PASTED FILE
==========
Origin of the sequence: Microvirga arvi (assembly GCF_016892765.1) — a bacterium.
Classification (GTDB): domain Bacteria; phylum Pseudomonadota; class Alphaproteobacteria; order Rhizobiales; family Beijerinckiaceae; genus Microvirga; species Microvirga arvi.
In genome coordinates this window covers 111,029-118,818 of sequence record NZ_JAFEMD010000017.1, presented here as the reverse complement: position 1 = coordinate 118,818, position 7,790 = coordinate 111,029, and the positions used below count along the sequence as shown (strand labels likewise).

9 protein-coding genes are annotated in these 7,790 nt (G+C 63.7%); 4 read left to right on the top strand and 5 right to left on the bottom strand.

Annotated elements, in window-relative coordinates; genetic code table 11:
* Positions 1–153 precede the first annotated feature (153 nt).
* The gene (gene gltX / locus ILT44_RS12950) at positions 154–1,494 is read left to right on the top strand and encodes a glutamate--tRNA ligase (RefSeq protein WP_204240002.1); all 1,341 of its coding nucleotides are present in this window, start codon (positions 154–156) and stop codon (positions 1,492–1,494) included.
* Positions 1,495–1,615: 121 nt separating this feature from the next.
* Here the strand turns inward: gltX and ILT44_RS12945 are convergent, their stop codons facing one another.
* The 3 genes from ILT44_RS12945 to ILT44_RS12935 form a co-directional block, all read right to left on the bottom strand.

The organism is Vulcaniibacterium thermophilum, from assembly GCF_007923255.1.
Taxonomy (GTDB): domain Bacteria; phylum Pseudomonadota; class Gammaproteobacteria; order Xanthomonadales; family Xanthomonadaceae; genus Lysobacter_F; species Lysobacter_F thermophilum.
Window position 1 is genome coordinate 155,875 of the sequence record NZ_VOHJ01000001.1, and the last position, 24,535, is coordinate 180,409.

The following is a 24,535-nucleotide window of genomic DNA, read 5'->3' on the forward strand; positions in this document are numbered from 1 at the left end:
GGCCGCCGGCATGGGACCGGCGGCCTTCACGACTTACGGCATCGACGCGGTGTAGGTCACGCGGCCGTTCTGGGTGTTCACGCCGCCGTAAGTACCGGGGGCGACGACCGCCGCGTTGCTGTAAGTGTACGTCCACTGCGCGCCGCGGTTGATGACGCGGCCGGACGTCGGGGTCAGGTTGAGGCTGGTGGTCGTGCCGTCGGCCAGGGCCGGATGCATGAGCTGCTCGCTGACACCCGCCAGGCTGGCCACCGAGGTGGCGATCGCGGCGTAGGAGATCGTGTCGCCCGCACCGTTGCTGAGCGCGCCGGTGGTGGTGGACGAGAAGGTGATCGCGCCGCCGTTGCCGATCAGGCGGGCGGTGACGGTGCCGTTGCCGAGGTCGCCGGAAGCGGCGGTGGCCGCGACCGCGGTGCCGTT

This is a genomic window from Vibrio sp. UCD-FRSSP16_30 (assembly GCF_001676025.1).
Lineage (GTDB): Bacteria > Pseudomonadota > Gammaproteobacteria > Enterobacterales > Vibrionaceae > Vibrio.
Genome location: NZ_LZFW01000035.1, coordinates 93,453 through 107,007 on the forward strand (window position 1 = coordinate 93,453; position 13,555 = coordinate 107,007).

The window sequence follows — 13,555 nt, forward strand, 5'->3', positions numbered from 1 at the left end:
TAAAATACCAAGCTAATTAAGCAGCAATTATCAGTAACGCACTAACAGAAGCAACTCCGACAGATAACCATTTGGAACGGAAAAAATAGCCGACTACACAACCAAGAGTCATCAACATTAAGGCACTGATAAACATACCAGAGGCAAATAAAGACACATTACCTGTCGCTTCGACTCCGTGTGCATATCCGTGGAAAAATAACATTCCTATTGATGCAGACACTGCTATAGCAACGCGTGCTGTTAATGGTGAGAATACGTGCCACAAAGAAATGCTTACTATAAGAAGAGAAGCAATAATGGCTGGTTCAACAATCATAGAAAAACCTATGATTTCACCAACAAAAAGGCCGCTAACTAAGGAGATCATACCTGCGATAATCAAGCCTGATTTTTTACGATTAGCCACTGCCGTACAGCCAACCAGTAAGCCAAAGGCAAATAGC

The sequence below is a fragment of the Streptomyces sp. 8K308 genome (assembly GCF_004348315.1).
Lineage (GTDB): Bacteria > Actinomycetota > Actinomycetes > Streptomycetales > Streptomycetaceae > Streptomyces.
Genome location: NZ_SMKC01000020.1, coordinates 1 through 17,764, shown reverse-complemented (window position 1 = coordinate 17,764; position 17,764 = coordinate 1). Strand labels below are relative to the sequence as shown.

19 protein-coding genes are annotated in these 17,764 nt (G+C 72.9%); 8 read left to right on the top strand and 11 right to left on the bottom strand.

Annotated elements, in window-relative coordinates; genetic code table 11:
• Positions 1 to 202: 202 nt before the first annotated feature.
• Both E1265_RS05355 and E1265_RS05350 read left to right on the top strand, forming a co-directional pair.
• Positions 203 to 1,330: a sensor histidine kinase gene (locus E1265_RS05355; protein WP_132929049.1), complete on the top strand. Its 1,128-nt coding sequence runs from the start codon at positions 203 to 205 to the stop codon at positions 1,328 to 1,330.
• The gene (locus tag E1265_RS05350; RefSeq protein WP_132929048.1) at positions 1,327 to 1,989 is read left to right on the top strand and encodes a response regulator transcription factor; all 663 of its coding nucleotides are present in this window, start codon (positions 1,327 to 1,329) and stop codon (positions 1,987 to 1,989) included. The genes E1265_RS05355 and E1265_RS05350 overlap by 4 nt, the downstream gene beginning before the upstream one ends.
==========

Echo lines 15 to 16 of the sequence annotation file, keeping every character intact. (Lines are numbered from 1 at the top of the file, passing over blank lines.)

GGCCGCCGGCATGGGACCGGCGGCCTTCACGACTTACGGCATCGACGCGGTGTAGGTCACGCGGCCGTTCTGGGTGTTCACGCCGCCGTAAGTACCGGGGGCGACGACCGCCGCGTTGCTGTAAGTGTACGTCCACTGCGCGCCGCGGTTGATGACGCGGCCGGACGTCGGGGTCAGGTTGAGGCTGGTGGTCGTGCCGTCGGCCAGGGCCGGATGCATGAGCTGCTCGCTGACACCCGCCAGGCTGGCCACCGAGGTGGCGATCGCGGCGTAGGAGATCGTGTCGCCCGCACCGTTGCTGAGCGCGCCGGTGGTGGTGGACGAGAAGGTGATCGCGCCGCCGTTGCCGATCAGGCGGGCGGTGACGGTGCCGTTGCCGAGGTCGCCGGAAGCGGCGGTGGCCGCGACCGCGGTGCCGTT

This is a genomic window from Vibrio sp. UCD-FRSSP16_30 (assembly GCF_001676025.1).